Even though it’s been more than a month, there’s never a bad time to talk about some things and the PASS Summit 2011 is one of those. Like a lot of people I returned from the Summit and was instantly slammed with work and other personal things I had neglected for a week. Now that the madness has subsided I feel the need to write about this year’s Summit and to try to turn others on to it if they missed it.
The myth: On the surface you might think the Summit is a boring trip back to your school days, when you had to sit and listen for days on end to that economics professor talking about macroeconomic theory. Could there be anything drier than meeting with a bunch of DBAs and attending sessions on clustering, indexing and reporting?
The truth: The Summit is a vibrant event full of positive atmosphere and lively personal interaction. There are people all over who want to help you, meet you, and talk to you. Learning, teaching and discussing with others, that’s what the Summit is all about.
Outside of the sessions I attended, I spent 90% of my time at the Summit meeting people, shaking hands, introducing myself, hearing about their backgrounds, handing out my contact info, and reconnecting with SQL friends. Even with all that networking, I still didn’t get to meet everyone I would have liked to meet. I attend a conference like this with several goals in mind and one of those is to introduce myself to people who have sparked my interest because of the work they do or something they’ve published.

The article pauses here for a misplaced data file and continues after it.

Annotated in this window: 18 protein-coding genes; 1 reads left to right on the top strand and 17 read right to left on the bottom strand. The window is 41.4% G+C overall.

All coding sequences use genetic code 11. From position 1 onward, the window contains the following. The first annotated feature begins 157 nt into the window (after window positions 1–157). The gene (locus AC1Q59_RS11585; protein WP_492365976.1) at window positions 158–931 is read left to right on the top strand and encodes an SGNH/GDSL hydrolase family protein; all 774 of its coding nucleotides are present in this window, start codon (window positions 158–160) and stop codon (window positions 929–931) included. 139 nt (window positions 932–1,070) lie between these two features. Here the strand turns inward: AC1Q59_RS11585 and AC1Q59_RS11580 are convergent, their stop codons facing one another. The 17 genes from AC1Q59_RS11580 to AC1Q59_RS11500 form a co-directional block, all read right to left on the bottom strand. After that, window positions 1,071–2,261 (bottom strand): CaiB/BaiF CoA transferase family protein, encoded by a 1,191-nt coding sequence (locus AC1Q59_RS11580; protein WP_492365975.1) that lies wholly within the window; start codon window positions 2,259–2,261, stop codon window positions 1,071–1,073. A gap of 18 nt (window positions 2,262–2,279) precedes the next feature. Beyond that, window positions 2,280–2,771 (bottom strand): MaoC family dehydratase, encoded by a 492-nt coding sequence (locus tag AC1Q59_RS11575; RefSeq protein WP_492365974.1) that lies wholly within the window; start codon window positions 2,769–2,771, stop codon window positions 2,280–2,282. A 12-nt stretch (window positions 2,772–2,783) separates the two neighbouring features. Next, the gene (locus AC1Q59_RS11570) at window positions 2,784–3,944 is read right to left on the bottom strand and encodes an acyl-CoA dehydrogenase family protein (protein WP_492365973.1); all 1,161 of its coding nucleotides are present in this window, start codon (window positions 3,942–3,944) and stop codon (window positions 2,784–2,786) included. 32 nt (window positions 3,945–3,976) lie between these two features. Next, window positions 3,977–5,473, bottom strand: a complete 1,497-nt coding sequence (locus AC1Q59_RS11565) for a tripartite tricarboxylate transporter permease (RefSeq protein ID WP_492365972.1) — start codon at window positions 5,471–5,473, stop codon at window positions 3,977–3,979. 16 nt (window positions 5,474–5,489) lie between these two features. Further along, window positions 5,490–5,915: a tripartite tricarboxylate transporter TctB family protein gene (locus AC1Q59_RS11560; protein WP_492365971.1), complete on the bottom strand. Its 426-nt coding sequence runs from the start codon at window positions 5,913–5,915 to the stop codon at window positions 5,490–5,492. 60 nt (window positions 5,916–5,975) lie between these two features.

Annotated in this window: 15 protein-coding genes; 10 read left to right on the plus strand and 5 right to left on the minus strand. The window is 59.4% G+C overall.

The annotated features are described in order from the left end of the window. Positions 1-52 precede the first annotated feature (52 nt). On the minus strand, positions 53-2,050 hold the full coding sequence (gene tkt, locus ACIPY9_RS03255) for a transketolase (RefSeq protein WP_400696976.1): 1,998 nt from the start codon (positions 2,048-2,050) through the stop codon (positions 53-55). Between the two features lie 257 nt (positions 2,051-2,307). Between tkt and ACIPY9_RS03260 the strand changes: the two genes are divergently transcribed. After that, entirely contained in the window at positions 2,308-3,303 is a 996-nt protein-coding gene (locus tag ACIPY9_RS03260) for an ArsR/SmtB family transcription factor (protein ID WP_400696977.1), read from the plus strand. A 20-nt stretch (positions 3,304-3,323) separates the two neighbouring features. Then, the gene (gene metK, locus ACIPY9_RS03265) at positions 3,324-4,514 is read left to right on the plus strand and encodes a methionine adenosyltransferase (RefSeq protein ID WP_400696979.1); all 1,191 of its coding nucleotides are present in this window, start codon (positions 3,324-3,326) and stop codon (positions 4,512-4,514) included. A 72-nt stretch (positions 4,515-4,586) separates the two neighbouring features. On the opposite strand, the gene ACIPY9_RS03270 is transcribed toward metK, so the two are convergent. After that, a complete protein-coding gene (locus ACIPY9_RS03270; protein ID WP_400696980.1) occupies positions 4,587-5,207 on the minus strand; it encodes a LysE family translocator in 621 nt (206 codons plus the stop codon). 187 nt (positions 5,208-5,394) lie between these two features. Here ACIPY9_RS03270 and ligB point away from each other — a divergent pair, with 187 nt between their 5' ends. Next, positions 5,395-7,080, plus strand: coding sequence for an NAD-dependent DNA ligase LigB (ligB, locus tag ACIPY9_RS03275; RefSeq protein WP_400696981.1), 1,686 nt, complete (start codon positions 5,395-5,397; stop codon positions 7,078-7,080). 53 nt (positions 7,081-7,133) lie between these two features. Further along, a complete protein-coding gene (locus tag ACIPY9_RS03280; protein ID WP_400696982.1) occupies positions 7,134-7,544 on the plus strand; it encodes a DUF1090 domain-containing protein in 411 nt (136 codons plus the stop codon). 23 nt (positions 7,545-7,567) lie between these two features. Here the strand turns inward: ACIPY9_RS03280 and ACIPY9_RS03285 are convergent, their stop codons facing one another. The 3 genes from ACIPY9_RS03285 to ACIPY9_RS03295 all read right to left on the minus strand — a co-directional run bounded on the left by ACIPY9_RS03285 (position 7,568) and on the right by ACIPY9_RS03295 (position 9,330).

There’s so much going on that I couldn’t fit everything in that I wanted to do. I just waived hello in passing to several familiar people but didn’t get a chance to talk to them. I completely missed a few people that I really wanted to meet. One was Mark Ginnebaugh (B|T), who seems to run everything in the Bay Area. I wanted to get together with Mark because I have a reason to be in SF at times and he seems like the guy to know. I also wanted to talk to Audrey Hammonds (B|T), who had written a blog post that stuck with me urging women to speak at technical conferences.
That’s why I’m going back next year, to talk to the people I missed, and to meet the people I didn’t.